In the UK, Germany, America, name it; the economy runs on the hope of the private sector. So, if you say, the CEO of General Electric, do you really need to be a minister in the American government or any of these functionaries? It is a major sacrifice to serve in government, if you do it right and you actually hold such position.

Where the Chairman of General Electric may get paid like a hundred million dollars per year; which government would pay you 100th of that? None, it is not possible. So, we have to create an economy where our people can feel comfortable in being part of development and job creation within the region. We want to see more jobs in the region that employ our graduates, so that they do not have to be going to Port Harcourt, Lagos or Abuja in search of these jobs.

With the summit over now, what next?

What next is that we have set up a task force, which will, essentially, drive the implementation of the things outlined in the summit. So, it is not going to be like your typical summit where you just print the report and go away. We are also proposing the setting up of state-by-state implementation committees that essentially dovetail into the regional task force.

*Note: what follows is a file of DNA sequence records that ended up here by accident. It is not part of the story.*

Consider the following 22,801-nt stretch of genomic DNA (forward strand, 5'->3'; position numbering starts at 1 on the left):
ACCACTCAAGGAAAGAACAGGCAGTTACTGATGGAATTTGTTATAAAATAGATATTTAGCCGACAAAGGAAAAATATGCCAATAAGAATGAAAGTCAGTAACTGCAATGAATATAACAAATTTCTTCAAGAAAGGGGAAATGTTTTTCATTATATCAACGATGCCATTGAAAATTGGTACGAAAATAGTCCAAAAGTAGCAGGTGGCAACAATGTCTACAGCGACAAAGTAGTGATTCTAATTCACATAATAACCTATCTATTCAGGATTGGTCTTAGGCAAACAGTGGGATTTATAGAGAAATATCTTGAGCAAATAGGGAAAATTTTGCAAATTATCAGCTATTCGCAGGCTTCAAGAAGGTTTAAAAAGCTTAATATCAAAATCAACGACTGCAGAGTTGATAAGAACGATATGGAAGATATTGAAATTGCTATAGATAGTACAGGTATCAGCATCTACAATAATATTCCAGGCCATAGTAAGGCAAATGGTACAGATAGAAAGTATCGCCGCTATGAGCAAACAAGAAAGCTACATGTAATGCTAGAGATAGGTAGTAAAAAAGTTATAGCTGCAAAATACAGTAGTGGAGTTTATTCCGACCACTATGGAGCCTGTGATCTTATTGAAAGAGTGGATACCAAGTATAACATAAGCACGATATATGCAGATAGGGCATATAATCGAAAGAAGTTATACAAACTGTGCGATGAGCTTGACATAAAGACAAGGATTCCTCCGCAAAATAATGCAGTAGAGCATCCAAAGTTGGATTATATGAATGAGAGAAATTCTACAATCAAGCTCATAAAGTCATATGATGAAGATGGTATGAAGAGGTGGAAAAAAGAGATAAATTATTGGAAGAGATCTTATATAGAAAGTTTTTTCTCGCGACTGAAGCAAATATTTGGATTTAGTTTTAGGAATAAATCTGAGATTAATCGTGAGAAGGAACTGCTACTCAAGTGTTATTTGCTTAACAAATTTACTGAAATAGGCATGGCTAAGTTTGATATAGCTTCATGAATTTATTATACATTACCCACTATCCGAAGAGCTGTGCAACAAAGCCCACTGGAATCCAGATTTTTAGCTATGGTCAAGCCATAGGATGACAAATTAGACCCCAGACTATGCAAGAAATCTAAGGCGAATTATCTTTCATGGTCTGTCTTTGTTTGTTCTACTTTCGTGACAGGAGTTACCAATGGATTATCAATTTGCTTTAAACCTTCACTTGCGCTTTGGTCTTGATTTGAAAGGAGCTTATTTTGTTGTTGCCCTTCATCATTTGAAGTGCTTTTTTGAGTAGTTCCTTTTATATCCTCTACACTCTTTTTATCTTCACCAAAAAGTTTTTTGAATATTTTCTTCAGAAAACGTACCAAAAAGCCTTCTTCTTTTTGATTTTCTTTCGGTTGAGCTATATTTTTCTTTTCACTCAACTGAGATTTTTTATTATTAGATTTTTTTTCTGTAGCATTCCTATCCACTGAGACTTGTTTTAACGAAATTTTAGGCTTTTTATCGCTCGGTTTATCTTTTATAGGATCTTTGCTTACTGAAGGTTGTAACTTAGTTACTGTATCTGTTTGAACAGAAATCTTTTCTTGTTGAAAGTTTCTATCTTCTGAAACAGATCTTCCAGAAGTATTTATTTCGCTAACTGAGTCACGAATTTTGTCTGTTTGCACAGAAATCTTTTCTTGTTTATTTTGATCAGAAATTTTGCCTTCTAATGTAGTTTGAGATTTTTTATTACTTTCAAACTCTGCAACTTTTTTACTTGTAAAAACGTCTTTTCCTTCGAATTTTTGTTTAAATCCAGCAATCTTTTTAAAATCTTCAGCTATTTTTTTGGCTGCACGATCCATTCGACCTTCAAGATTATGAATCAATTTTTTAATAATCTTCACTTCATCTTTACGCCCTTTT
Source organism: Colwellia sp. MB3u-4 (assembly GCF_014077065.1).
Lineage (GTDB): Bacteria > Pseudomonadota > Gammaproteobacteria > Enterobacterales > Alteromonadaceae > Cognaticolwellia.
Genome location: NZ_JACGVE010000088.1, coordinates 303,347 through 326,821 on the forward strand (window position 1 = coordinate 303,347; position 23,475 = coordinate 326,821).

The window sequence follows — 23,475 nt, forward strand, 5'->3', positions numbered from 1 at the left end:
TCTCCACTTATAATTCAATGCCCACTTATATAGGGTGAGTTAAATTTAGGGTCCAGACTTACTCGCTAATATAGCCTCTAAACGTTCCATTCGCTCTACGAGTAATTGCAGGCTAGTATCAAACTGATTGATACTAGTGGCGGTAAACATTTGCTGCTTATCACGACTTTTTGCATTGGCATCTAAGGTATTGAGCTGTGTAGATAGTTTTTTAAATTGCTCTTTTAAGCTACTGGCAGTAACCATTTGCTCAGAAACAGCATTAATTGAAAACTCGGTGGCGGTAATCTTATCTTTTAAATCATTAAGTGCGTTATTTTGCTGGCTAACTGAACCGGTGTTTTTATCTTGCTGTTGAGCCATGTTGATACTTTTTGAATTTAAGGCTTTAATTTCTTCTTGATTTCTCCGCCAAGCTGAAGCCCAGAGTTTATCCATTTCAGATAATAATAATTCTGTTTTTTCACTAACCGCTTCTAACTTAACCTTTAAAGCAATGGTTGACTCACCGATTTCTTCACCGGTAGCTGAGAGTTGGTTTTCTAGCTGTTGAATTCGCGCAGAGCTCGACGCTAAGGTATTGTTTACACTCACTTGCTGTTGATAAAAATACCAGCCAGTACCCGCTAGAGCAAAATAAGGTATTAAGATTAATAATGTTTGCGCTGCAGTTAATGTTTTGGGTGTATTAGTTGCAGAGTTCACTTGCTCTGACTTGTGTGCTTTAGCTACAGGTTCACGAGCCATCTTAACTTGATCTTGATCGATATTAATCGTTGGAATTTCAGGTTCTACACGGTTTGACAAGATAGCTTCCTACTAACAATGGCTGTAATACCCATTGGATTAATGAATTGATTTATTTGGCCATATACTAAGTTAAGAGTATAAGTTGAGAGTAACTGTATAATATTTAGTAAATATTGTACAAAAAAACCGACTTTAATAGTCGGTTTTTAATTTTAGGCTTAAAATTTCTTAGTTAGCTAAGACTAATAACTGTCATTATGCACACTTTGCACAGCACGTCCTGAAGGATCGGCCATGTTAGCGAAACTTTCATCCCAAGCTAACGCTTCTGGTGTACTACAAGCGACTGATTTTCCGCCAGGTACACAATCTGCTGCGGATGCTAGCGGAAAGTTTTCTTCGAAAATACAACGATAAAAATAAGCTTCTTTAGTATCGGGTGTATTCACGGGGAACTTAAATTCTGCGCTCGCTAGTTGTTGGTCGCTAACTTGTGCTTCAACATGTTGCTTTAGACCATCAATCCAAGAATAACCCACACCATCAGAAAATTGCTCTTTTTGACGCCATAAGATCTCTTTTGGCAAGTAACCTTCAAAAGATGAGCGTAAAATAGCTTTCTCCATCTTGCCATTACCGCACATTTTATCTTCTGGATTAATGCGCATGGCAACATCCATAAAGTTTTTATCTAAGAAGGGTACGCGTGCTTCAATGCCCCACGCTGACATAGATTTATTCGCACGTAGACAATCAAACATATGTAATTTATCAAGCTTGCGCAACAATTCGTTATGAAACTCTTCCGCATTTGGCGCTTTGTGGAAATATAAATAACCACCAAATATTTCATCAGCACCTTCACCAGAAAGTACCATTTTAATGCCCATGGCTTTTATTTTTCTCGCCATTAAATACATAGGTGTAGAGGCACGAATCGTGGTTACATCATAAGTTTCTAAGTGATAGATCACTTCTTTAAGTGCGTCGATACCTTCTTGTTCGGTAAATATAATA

The regional task force, for example, is made up of 15 people, plus the Governors Forum Secretariat. In each state, we have nine people – three from each Senatorial Zone, which are composed of two members from the private sector and one from government.

It is set up that way, (to have more people from the private sector than government), so that the private sector drives the process. In the regional task force, we have people from say, South East Chamber of Commerce, Industry Mines and Agriculture (SECCIMA), as well as nominees from South East Manufacturers Association of Nigeria (MAN), SEREDEC, Civil Societies, the Media, the religious, women and youths and so on.